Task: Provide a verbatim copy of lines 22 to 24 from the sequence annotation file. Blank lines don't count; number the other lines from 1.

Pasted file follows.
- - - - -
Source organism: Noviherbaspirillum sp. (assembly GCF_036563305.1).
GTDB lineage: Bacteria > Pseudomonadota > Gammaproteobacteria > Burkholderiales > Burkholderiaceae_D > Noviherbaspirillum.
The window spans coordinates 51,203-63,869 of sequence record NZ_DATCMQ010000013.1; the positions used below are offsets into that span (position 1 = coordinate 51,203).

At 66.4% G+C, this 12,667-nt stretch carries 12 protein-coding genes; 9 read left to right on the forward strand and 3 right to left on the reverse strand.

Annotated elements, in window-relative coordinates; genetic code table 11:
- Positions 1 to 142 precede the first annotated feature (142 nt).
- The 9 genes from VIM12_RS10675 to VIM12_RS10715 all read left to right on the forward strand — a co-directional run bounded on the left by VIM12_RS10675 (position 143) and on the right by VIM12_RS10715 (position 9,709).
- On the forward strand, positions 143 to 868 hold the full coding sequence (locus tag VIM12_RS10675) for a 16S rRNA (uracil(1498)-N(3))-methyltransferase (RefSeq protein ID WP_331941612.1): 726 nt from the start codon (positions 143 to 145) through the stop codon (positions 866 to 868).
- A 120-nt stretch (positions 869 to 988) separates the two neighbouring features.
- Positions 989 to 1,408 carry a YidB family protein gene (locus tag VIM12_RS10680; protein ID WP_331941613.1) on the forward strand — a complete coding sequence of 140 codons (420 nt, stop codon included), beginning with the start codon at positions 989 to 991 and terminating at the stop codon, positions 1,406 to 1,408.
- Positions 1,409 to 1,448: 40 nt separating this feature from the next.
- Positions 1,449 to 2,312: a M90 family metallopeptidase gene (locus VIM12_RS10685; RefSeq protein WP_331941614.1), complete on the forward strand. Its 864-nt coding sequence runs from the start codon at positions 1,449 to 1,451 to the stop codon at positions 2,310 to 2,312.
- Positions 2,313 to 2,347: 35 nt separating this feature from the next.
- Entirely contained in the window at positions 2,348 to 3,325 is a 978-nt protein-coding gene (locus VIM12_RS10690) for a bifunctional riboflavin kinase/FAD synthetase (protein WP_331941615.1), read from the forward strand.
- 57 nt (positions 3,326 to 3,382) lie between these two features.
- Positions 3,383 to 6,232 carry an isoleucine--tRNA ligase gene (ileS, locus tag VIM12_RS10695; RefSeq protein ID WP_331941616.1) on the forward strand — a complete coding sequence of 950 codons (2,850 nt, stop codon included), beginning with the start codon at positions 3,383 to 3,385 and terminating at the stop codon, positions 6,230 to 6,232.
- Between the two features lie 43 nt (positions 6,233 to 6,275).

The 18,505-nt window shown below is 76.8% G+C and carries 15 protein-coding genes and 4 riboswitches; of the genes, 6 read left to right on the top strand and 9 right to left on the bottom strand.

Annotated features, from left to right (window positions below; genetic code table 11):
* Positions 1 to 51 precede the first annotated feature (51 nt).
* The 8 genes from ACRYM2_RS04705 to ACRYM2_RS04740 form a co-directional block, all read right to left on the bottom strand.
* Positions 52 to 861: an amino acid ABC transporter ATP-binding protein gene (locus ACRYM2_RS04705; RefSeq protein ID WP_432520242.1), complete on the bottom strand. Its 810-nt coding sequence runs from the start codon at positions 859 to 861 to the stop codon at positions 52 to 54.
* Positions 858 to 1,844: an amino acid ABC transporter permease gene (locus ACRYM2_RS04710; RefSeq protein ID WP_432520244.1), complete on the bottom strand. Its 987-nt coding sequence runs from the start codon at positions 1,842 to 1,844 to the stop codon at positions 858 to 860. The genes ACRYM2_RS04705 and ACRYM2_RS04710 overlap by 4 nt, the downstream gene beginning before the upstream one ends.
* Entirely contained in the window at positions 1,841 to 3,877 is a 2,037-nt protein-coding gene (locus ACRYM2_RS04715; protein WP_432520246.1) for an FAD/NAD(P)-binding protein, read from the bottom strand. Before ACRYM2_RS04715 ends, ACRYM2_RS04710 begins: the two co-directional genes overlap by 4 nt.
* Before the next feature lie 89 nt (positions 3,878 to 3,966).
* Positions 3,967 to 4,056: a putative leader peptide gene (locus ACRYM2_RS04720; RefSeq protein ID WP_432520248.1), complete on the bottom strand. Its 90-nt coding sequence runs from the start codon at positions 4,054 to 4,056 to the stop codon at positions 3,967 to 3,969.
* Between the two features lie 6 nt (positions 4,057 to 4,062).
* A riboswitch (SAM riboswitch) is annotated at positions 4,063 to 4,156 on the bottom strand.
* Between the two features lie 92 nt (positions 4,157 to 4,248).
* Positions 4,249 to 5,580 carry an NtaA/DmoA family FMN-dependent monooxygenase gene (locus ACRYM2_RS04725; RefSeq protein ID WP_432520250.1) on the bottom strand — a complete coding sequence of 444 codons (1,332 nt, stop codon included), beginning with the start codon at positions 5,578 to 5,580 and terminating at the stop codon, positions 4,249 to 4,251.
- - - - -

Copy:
* Positions 52 to 861: an amino acid ABC transporter ATP-binding protein gene (locus ACRYM2_RS04705; RefSeq protein ID WP_432520242.1), complete on the bottom strand. Its 810-nt coding sequence runs from the start codon at positions 859 to 861 to the stop codon at positions 52 to 54.
* Positions 858 to 1,844: an amino acid ABC transporter permease gene (locus ACRYM2_RS04710; RefSeq protein ID WP_432520244.1), complete on the bottom strand. Its 987-nt coding sequence runs from the start codon at positions 1,842 to 1,844 to the stop codon at positions 858 to 860. The genes ACRYM2_RS04705 and ACRYM2_RS04710 overlap by 4 nt, the downstream gene beginning before the upstream one ends.
* Entirely contained in the window at positions 1,841 to 3,877 is a 2,037-nt protein-coding gene (locus ACRYM2_RS04715; protein WP_432520246.1) for an FAD/NAD(P)-binding protein, read from the bottom strand. Before ACRYM2_RS04715 ends, ACRYM2_RS04710 begins: the two co-directional genes overlap by 4 nt.